The primary host bacteria for Lactobacillus phage phiadh is Lactobacillus gasseri. This lactobacillus is a common component of the oral and gastrointestinal mucosae and is capable of binding to intestinal epithelium. It is a common component of foods and probiotic preparations.28,29Lactobacillus gasseri has been shown to modulate the immune system, largely by alterations in the function of dendritic cells, enterocytes, and components of innate immunity.30,31 Administration of Lactobacillus gasseri to humans has been shown to have a number of beneficial effects on the immune system and on gastrointestinal functioning.

Within the group of individuals with schizophrenia, the presence of Lactobacillus phage phiadh was not associated with the demographic variables of age, gender, or race. There were no associations with cigarette smoking. In terms of medications used by the individuals with schizophrenia, no associations were found with antibiotic medications or antipsychotic medications used to treat this disorder. However, the level of phiadh was found to be associated with the administration of valproate, an anticonvulsant mood stabilizer commonly administered to individuals with schizophrenia. Although valproate has a number of recognized pharmacological activities, including histone deacetylase (HDAC) inhibition and NMDA receptor modulation, the mechanisms by which its administration improves symptoms in some individuals with schizophrenia is not known with certainty.32 The association between the administration of valproate and the level of Lactobacillus phage phiadh found in our study population is of interest since valproate has been shown to alter the microbiome and the intestinal levels of microbial metabolites in an animal model of autism.33

We also found that the level of Lactobacillus phage phiadh was correlated with an increased rate of co-morbid immunological disorders in the individuals with schizophrenia. This finding is of potential interest in light of the high prevalence of co-morbid immune-related disorders in individuals with schizophrenia.34

The mechanisms by which Lactobacillus phage phiadh might be associated with schizophrenia and co-morbid immunological conditions are not known with certainty. However, previous studies suggest a number of plausible mechanisms which might underlie this association. The most likely possibility is that Lactobacillus phage phiadh modulates the level of its host bacteria Lactobacillus gasseri with subsequent effects on the host immune systems. The effect of the phage in its host bacteria can occur either by the direct killing of the host or by the establishment of a long-term lysogenic state within the host bacterial genome. The fact that many individuals displayed a positive correlation between the numbers of Lactobacillus phage phiadh and its host bacteria (figure 4) suggests that in many cases the phage infection is in a lysogenic state. Phage in this state can be induced by changes in environmental conditions such as temperature, pH, and oxygen concentration, leading to reactivation of the virus and the subsequent killing of the host bacteria.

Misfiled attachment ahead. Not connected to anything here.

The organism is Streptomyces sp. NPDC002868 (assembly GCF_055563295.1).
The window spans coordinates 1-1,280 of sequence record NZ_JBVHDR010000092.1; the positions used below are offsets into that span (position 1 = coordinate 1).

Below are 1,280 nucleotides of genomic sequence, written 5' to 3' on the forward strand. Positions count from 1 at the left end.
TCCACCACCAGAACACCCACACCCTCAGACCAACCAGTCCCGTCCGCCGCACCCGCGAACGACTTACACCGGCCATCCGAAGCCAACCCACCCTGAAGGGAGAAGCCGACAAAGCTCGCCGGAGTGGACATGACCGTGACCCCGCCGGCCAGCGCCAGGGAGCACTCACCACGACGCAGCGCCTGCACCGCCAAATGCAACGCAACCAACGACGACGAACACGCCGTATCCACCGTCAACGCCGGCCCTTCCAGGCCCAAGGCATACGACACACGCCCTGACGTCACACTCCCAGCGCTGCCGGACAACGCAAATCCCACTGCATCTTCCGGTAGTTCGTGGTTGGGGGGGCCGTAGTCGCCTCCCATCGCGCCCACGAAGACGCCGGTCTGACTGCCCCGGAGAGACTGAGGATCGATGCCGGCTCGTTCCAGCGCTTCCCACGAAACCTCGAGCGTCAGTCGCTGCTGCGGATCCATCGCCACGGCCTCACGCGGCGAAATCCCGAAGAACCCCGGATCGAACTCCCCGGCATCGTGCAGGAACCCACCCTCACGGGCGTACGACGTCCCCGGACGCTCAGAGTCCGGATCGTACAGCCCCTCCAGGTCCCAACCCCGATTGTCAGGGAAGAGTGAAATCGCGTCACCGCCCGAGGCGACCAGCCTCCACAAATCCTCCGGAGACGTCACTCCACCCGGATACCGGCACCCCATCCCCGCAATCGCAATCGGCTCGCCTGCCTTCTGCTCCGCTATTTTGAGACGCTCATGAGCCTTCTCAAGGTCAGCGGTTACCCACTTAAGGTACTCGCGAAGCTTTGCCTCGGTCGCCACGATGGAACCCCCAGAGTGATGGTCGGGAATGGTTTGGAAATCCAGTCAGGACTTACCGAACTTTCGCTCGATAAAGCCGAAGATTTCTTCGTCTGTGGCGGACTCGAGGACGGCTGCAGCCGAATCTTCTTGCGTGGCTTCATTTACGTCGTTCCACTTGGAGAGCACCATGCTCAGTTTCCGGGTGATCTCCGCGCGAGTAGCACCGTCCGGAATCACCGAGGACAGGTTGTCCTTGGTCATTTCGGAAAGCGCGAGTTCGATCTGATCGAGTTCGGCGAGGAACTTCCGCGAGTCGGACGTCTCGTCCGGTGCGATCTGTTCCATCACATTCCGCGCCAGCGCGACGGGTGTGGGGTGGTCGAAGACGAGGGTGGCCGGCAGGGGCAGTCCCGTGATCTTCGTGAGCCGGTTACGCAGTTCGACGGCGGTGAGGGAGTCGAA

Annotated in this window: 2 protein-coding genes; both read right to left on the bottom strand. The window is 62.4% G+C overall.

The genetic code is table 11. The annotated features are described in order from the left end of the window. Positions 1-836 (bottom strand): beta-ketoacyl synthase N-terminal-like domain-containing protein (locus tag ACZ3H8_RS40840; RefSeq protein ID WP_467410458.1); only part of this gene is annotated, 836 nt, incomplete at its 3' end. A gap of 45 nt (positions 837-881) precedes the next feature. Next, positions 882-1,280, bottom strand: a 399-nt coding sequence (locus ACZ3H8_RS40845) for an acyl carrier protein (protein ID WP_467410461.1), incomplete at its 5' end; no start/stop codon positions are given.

Recently, Lactobacillus phage phiadh has been found to mediate plasmid transfer among lactobacilli, indicating that this phage may exert a further impact on the ecology of bacteria within the human microbiota through the control of additional species of Lactobacilli and perhaps other bacteria as well. Colonization with Lactobacillus phage phiadh might thus have widespread effects on the ecology and evolution of the host microbiome.

It has recently been shown that bacteriophages can also affect mammalian hosts independent of their ability to modulate the level of bacteria. For example, some species of phage can directly affect the immune system through the release of their DNA from phagocytized phage-infected bacteria and interaction of this phage DNA with mammalian toll like receptors.35 Some species of bacteriophage may also be able to affect host defenses by direct interactions with mucous lining the surfaces of epithelial cells.36 It is not currently known if Lactobacillus phage phiadh has these properties or others which might directly interact with the host immune system. In light of our findings of increased levels of Lactobacillus phage phiadh in individuals with schizophrenia, further studies of the mechanisms by which this phage might interact with the host immune system are warranted. It is also not currently known what the source of Lactobacillus phage phiadh is in terms of the human virome. Possibilities include food, water, person-to-person transmission, and fomites. The source of Lactobacillus phage phiadh and other medically important phage as well as their ecology and epidemiology should be the subject of future studies.